In spring 2024, the Dutch legislative proposal that will implement the European wage transparency obligations will be presented. As mentioned above, the broad outlines of the obligations that will mainly affect large employers have already been defined. It is possible, however, that the Dutch legislator will extend the obligations to smaller employers as well! In anticipation of this, employers can already commence preparations, whether or not mandatorily in consultation with trade unions and works councils. These preparations could include:

  • Making the job application process gender-neutral and mentioning the starting salary;
  • Identifying and listing the criteria used to classify categories of employees;
  • Identifying the gender neutrality of the criteria used for remuneration and salary trends;
  • Outlining any existing gender pay differences by employee category and assessing whether the differences are objectively justified and gender-neutral;
  • Creating a policy on diversity and inclusiveness.

More information

The lawyers at GMW will be happy to assist you in preparing your company to adapt to the Pay Transparency Directive, including in the form of training and workshops. Do you want to make progress on the pay gap? Please do not hesitate to contact us.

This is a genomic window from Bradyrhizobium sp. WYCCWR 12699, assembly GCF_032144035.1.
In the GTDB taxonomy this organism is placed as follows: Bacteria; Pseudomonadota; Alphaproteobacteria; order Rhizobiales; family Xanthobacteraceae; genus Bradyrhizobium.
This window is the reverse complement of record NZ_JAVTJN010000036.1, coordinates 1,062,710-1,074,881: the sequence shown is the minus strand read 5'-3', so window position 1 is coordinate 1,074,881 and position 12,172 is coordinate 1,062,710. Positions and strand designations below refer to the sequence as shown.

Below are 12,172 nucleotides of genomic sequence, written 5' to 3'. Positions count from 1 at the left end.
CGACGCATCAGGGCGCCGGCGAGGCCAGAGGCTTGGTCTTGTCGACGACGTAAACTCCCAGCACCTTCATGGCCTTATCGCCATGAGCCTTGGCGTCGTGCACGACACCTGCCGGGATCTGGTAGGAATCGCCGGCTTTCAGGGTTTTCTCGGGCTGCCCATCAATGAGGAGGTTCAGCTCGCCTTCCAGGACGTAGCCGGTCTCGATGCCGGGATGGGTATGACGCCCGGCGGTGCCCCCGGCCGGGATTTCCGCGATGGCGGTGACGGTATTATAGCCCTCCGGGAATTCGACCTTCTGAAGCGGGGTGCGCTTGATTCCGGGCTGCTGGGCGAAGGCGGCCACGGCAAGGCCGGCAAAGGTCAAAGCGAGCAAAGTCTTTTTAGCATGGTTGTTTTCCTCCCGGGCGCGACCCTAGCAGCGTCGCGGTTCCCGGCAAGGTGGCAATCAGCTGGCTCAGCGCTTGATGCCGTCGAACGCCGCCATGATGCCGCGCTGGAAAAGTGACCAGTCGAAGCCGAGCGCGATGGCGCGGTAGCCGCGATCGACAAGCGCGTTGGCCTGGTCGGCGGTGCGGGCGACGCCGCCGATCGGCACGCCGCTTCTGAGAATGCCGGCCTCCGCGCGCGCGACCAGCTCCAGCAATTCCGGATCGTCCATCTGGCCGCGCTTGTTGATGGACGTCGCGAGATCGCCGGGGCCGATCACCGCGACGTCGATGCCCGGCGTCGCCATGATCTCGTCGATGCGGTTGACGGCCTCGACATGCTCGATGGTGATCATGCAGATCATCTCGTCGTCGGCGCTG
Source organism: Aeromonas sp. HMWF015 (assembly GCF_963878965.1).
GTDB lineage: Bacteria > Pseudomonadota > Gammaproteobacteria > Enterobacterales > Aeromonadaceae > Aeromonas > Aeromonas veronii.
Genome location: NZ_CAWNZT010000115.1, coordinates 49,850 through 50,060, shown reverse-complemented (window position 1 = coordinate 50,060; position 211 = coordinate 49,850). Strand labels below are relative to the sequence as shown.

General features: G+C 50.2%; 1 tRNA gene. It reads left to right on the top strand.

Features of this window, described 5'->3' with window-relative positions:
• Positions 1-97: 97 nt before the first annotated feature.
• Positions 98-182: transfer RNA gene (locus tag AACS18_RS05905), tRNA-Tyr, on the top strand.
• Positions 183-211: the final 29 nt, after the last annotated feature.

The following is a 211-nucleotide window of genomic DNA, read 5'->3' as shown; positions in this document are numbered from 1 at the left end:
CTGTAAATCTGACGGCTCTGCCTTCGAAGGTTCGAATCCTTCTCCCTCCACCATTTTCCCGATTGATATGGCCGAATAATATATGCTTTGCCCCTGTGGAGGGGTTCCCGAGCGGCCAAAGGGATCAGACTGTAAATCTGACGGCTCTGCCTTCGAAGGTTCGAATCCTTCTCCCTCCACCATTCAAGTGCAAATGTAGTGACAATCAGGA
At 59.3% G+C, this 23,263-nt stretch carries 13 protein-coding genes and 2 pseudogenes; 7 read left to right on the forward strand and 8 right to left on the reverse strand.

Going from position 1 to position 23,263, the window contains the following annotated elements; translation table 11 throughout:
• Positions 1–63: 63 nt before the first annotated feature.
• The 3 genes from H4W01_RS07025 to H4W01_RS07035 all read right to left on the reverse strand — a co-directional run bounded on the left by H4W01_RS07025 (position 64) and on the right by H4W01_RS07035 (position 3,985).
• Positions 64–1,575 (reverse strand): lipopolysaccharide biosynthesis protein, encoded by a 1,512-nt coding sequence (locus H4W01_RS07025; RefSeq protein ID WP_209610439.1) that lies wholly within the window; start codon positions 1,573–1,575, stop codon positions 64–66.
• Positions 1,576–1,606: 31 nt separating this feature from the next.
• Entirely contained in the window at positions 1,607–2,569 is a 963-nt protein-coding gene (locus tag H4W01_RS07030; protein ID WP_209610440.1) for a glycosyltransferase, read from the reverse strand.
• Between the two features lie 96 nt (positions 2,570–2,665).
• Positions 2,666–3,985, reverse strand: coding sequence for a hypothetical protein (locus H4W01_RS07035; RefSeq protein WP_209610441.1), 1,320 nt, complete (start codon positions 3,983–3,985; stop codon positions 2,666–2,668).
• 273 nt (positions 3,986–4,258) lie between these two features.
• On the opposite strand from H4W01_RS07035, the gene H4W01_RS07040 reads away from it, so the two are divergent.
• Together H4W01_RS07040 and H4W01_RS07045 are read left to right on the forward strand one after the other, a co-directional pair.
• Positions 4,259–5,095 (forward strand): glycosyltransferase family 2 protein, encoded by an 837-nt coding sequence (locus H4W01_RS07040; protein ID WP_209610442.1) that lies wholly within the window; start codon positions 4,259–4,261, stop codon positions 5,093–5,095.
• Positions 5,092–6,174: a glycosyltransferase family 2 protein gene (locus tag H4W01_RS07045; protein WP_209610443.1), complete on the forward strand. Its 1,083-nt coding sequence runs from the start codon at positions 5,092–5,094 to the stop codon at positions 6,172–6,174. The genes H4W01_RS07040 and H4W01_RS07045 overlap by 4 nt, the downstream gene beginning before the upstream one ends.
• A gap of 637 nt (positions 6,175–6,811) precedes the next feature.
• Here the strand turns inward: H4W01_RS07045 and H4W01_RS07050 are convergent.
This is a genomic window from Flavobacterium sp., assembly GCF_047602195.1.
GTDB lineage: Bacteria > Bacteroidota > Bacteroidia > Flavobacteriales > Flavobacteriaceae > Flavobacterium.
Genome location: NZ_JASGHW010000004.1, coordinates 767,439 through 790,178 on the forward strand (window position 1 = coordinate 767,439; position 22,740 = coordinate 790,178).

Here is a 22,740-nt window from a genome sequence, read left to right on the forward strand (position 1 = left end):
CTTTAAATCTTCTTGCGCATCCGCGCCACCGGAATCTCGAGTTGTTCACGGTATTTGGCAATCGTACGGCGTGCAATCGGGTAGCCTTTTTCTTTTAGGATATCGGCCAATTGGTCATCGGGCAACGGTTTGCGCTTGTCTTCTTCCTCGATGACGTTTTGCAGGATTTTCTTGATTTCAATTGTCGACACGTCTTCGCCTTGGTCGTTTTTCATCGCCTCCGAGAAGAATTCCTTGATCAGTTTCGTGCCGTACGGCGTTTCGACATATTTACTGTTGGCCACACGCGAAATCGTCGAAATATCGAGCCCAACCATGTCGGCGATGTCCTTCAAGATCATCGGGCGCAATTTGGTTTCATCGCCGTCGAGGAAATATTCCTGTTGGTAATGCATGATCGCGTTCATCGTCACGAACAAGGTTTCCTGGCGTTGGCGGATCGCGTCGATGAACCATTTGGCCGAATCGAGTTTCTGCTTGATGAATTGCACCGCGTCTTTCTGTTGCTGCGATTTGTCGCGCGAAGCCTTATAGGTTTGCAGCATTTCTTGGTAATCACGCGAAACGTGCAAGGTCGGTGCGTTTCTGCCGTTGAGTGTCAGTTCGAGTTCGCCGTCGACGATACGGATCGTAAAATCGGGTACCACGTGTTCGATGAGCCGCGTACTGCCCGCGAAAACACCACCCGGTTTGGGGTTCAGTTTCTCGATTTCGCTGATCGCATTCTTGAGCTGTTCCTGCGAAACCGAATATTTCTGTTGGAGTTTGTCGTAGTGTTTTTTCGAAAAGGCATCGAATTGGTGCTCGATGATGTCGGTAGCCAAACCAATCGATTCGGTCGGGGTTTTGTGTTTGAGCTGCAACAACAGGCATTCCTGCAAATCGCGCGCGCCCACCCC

Koen Vermeulen

Koen Vermeulen

Lawyer / associate partner

Koen Vermeulen is your sparring partner for all questions on employment law, employee participation and pensions.

Related blogs

8 July 2024

Vacation days during illness: deducting from balance or not?

A sick employee accrues vacation days in a normal manner. But does a sick employee always have to take days off when going on vacation?

Read more

26 June 2024

Do you require assistance with an employment dispute?

Are you currently facing or anticipating an employment conflict? Employment conflicts can emerge in any workplace. Typically, such disputes can be resolved amicably.

Read more

19 June 2024

Making progress on the pay gap

Equal pay for men and women is a fundamental European right. In practice, however, there is a big difference between men's and women's pay. There are currently initiatives to reduce the pay gap through legislation in both the Netherlands and Europe.

Read more